In a nutshell, this book was not quite my cup of tea, although I suspect that people who have a flair for enjoying the ‘literary fiction’ genre of books might find this book to be a good read.

Click here to purchase the book from Flipkart [Link] or Amazon [Link].

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A review copy of this book was provided in return for an honest and unbiased review of the same.

Hollow Mountain – Thomas Mogford – Book Review


HollowMountainGoodreads blurb: The late-morning sun beats down on the Rock of Gibraltar as bored tourists photograph the Barbary Apes. A child’s scream pierces the silence as she sees a monkey cradling a macabre trophy. A man’s severed arm.

In the narrow streets of the Old Town below, lawyer Spike Sanguinetti’s friend and colleague is critically injured in a mysterious hit-and-run. Spike must drop everything and return home to Gibraltar, where he is drawn into a case defending a ruthless salvage company hunting for treasure in the Straits.

As Spike battles to save his business, he realizes that his investigations have triggered a terrifying sequence of events, and that everything he holds dear is under threat.

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As I had stated sometime earlier my exposure to European fiction is quite limited and therefore when the opportunity to read some well written crime thrillers by European authors presents itself I enjoy myself quite a bit. And Hollow Mountain by Thomas Mogford does not disappoint on any counts, in fact it is more than reasonably competent in this genre.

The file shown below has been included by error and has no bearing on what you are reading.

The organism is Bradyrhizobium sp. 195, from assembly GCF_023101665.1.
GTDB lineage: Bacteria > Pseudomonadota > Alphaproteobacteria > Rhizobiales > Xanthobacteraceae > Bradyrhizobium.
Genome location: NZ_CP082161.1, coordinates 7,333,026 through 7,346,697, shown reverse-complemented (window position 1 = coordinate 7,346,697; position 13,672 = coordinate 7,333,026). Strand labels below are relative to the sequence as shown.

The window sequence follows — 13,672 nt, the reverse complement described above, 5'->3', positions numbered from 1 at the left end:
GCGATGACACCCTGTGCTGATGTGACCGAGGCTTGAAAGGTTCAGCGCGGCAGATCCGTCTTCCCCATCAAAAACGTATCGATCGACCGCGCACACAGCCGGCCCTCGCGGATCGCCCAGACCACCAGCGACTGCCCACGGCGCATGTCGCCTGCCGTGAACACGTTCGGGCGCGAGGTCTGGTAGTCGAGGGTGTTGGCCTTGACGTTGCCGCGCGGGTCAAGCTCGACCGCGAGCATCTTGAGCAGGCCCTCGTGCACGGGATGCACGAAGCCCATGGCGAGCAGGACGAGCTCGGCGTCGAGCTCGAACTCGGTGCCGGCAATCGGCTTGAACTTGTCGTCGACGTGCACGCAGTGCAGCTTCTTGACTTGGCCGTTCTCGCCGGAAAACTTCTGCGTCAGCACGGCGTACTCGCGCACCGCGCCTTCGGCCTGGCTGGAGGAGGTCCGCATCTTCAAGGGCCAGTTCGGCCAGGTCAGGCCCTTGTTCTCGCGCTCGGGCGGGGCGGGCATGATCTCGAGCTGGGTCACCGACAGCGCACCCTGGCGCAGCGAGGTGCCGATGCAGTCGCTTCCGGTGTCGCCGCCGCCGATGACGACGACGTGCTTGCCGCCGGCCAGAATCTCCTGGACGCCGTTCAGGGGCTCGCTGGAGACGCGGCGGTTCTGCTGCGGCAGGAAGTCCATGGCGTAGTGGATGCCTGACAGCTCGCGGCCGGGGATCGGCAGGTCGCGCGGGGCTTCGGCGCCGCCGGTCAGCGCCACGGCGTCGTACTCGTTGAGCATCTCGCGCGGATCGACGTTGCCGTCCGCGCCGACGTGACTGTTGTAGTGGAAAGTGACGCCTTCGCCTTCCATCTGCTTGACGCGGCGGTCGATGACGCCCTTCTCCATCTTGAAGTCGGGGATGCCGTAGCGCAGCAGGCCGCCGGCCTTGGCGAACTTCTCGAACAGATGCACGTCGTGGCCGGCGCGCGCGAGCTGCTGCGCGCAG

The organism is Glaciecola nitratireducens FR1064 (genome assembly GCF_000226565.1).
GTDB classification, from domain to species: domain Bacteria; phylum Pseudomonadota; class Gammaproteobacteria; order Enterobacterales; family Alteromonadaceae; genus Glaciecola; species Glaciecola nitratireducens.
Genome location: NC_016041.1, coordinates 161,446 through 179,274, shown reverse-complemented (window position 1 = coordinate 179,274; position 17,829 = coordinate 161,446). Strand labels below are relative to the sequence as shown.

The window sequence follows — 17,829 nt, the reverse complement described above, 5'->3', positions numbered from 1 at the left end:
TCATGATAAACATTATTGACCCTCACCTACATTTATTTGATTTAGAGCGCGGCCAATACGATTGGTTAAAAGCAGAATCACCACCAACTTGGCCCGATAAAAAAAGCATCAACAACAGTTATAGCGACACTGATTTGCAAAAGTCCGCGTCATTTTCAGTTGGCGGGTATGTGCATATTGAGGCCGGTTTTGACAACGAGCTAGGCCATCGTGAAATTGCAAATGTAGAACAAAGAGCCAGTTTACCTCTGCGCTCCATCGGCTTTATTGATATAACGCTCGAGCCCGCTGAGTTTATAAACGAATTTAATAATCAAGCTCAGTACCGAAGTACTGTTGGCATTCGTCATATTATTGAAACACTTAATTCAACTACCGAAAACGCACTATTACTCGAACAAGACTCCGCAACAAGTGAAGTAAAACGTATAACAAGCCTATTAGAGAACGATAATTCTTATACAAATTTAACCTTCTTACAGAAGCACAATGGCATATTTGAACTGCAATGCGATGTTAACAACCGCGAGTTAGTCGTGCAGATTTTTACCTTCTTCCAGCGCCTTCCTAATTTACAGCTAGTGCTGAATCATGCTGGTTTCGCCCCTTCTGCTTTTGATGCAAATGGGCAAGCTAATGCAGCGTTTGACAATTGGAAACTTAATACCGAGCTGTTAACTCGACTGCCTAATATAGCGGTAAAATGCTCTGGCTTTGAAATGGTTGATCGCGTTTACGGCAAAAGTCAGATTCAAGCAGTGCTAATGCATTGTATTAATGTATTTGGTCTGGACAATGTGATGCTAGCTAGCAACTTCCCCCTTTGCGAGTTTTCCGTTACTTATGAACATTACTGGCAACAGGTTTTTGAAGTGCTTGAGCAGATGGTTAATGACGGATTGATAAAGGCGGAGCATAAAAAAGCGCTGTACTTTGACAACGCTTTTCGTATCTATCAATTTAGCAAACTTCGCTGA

Set in Gibraltar, about which I know very little or practically nothing of, the book travels almost all of Gibraltar and the areas surrounding Genoa in Italy with Spike Sanguinetti, corporate lawyer who is in search of a girl who has been missing from his life for quite a while now. When his colleague and business partner is injured in a hit and run case, Spike returns home and takes up the case of Neptune Holdings, a shipping company which is engaged in salvaging deep sea wrecks.

This opens up the veritable Pandora’s Box as far as the proceedings in the book are concerned. Pretty soon Spike finds himself embroiled with sunken treasure, corporate skullduggery, blackmail and other assorted crimes of a more violent nature. As if this weren’t enough, the fact that he was looking for the girl in Italy seems to have pissed off some powerful people and they are also hot on Spike’s heels warning him to buzz off or else…

The net result – proceedings in the book move at a breakneck pace while ensuring that readers are not overwhelmed by all that is happening. Slowly, all the pieces of the puzzle start falling in place and the book jogs towards its climax. Suffice to say that readers will not only enjoy Spike as a protagonist but will also mark Gibraltar as a must-see place in their Southern European itineraries if they ever have one.

Click here to purchase the book from Flipkart [Link] or Amazon [Link].

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A review copy of this book was provided to me by the publishers in return for an honest and unbiased review of the same.

Junkyard Planet – Adam Minter – Book Review


JunkyardPlanetGoodreads blurb: When you drop your Diet Coke can or yesterday’s newspaper in the recycling bin, where does it go? Probably halfway around the world, to people and places that clean up what you don’t want and turn it into something you can’t wait to buy. In Junkyard Planet, Adam Minter—veteran journalist and son of an American junkyard owner—travels deeply into a vast, often hidden, multibillion-dollar industry that’s transforming our economy and environment.